[RC5] client versions - AIX
jsmith at cygnacom.com
Wed Oct 2 11:42:41 EDT 2002
Actually since the all the blocks are a collection of keys, a fairly large
collection of keys, in the case of rc5-64, IIRC the smallest block was 2^28
keys, then as long as you don't split a block through a key you can hand out
blocks smaller than the pproxy received.
In fact in the current build of the pproxy I believe it can request block up
to 2^60 but can only hand out blocks of 2^32 (I could be off, but the basic
idea is right).
The problem comes with recombining the blocks. Because every block returned
by a client is tagged with an email address, client version, operating
system, and machine architecture, if the pproxy were to recombine the
returned blocks it would have to choose only one set of returned information
to send back the main proxies. So data would be lost unless every machine
that talked to the pproxy was crunching for the same person/email address,
was the same client version, OS, and architecture.
Since some teams or groups run their own pproxy for the team to get better
stats that wouldn't work well. Also by lumping the client version info
together it would prevent d.net from blackballing a client version that was
discovered to return bad data.
Having the pproxy calculate the stats has 2 problems. First of all since
users can control pproxies and the machines they run on it would be possible
to generate fake stats and send them to d.net, so the stats generated by the
pproxy would have to be regenerated by d.net to ensure they were correct.
The 2nd problem with pproxies doing stats is that they can't see enough of
the block space to check for dupes. Because you don't get credit for a
returning a block that has already been submitted the main proxy servers
need to compare returned blocks against a list of previously returned
blocks. This list becomes huge, far to large to push to all the pproxies.
But without that data the pproxies can't compute correct stats. I know that
towards the end of rc5-64 I usually have 3 to 4% difference between the
number of blocks my pproxy saw and the number I was credited for.
This should be less of a problem in rc5-72 because it seems more care is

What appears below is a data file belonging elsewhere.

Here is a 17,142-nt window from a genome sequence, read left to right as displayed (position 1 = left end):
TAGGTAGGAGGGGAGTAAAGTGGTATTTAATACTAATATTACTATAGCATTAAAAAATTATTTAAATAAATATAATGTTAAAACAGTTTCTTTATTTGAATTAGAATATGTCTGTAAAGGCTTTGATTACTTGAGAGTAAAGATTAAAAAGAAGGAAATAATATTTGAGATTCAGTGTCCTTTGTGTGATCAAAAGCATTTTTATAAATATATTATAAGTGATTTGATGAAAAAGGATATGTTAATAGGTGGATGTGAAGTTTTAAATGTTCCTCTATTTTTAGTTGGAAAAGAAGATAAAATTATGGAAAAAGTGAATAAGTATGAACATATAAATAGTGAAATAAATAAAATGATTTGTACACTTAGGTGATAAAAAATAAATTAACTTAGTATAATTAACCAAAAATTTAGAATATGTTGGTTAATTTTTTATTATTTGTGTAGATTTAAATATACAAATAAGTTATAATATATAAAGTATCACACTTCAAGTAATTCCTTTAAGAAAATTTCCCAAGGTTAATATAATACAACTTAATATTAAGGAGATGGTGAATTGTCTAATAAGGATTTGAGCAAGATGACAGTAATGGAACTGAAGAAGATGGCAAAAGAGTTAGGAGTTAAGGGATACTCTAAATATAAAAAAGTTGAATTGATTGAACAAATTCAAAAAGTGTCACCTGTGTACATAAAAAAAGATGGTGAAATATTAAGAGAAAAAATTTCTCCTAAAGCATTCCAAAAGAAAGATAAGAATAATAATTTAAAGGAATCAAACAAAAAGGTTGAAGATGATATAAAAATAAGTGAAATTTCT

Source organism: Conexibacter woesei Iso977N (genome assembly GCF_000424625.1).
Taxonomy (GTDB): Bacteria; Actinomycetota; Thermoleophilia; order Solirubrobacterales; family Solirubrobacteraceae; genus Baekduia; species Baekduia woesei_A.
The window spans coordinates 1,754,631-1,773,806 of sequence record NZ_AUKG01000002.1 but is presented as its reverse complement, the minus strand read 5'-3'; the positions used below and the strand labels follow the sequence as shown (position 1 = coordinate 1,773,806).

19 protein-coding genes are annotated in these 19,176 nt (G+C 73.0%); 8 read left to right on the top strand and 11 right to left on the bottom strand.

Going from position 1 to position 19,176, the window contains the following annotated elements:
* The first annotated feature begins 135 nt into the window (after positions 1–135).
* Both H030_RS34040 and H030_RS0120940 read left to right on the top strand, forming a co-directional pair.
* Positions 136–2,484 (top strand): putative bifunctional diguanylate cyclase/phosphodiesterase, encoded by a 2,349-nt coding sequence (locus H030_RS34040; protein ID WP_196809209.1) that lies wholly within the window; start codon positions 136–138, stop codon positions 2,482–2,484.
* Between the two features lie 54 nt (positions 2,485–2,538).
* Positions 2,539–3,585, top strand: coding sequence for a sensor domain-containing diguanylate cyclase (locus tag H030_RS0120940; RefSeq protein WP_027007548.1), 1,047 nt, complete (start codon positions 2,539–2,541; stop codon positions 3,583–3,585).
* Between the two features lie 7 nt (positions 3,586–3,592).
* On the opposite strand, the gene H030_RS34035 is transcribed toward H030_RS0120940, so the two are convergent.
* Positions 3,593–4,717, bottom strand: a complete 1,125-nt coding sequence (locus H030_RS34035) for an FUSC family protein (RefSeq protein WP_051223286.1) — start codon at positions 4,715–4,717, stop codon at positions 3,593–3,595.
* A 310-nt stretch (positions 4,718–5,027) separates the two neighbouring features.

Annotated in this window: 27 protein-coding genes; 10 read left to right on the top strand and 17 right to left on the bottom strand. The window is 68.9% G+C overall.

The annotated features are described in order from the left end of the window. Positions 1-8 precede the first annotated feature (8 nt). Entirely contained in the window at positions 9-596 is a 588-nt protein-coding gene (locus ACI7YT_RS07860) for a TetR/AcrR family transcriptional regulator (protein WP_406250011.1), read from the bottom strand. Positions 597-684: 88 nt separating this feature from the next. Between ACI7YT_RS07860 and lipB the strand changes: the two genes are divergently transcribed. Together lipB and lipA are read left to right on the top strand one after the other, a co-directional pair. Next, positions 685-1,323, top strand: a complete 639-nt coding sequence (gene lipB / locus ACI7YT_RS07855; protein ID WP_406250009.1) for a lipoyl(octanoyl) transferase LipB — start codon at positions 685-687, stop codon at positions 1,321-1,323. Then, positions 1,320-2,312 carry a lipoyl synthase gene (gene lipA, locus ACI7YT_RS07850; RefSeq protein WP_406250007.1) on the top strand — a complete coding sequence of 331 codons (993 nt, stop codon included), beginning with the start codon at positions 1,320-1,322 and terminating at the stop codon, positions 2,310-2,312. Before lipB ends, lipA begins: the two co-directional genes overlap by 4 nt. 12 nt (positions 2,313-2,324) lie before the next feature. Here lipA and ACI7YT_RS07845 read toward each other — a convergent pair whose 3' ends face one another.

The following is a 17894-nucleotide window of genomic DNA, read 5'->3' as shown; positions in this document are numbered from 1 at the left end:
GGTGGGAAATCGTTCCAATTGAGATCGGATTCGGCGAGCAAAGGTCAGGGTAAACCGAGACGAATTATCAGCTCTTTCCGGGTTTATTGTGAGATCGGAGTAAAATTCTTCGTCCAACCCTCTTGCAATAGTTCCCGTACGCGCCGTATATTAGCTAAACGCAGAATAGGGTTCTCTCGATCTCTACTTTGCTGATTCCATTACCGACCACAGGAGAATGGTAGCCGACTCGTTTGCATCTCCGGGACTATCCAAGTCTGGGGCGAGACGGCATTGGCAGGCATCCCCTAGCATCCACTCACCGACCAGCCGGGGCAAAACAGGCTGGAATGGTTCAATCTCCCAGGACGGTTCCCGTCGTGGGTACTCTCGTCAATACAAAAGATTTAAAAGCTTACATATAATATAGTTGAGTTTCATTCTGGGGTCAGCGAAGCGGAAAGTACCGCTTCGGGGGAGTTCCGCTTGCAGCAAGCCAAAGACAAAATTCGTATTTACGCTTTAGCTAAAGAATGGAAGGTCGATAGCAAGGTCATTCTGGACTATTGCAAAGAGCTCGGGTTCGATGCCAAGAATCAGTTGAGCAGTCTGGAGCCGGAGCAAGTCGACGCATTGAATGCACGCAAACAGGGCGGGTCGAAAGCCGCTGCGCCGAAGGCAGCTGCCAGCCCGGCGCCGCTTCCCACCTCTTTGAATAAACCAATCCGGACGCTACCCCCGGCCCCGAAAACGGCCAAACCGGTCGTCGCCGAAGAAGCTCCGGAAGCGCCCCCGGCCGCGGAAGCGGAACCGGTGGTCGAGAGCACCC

being taken to prevent random blocks from fragmenting the keyspace, but it
is still a problem.
From: waldo kitty [mailto:wkitty42 at alltel.net]
Sent: Wednesday, October 02, 2002 9:25 AM
To: rc5 at lists.distributed.net
Subject: Re: [RC5] client versions - AIX
Jack Beglinger wrote:
> > As was noted earlier, it is typical for OGR workunits to take much
> > longer than RC5-64 workunits. If you are using the most current
> > clients, there is no reason why you should not be able to process OGR
> > workunits until RC5-72 becomes available. You are of course entitled
> > to ignore the OGR project if it isn't appealing to you.
> First off, a week is too long for any work unit.
well, i guess we don't have to worry about you participating in any
distributed medical research studies, then... i'm in one where some
"units" have taken my machine 18 and 19 hours to complete... there are
10 "units" per block and one works on a block at a time... oh yeah, and
there's no checkpointing other than between "units"... so... 190 hours
or so... that works out to right at 8 days...
> It was also the most current
> version available. OGR has no appeal to me - for this very reason.
why? the length of time it takes to process a unit?
i've left the rest of what you wrote below... it seems to be a decent
idea but it puts more on the perproxies than just proxy work.. it also
may not be possible for the perproxy to split a unit down for different
machines and then to recombine it before sending it off to the master
keyservers... if it was, wouldn't it have been done with the 64bit
stuff? i don't think that it can really be done due to the nature in
which the numbers are manipulated... when you shift or rotate numbers in
a register, you have to pull other bits in or push them out... if you
break a number into smaller parts and then try to rotate those smaller
parts, you don't get the same results because the bits being pulled in
or pushed out aren't the same... once you get past that very first
rotate and/or shift, you've already left the trail and can't get back to
it... it may be possible to do but the clients will have to talk amongst
themselves so that they can hand the other bits around to each other as
needed... at that point, we're into beowolf clusters and such...
> > While I'm mentioning long workunits, I'd like to point out to
> > everyone that RC5-72 workunits will be longer than RC5-64 workunits
> As I have mention prior too... Give out bigger work units to personal
> Let them handout smaller usable ones (2^28 if required, maybe memory only
> clients or older machines) to the local machines. Then the personal
> can re-gather the information and hand back the big work unit to the
> sky. If a part is missing - it can locally rehand it out to get it fixed
> block big block returned. This way, some of the large farms out there,
> could hand out 2^48 or larger and let them do the sub work. This way your
> server are off loaded.
> Also if the personal proxy runs out of work units... Allow it to pick the
> random block to use. This way it will "create" a block and hand it out to
> local crunchers. In the end the personal proxy starts to appear to be the
> center of AMP machine, with one DNET client on each processor... no
> matter the type.
> At the same time let the personal proxies hand back pre processed stats.
> So checking a completed blocked from a personal proxy, also gives back
> tallies for the stats.
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(@@) Waldo Kitty, Waldo's Place USA
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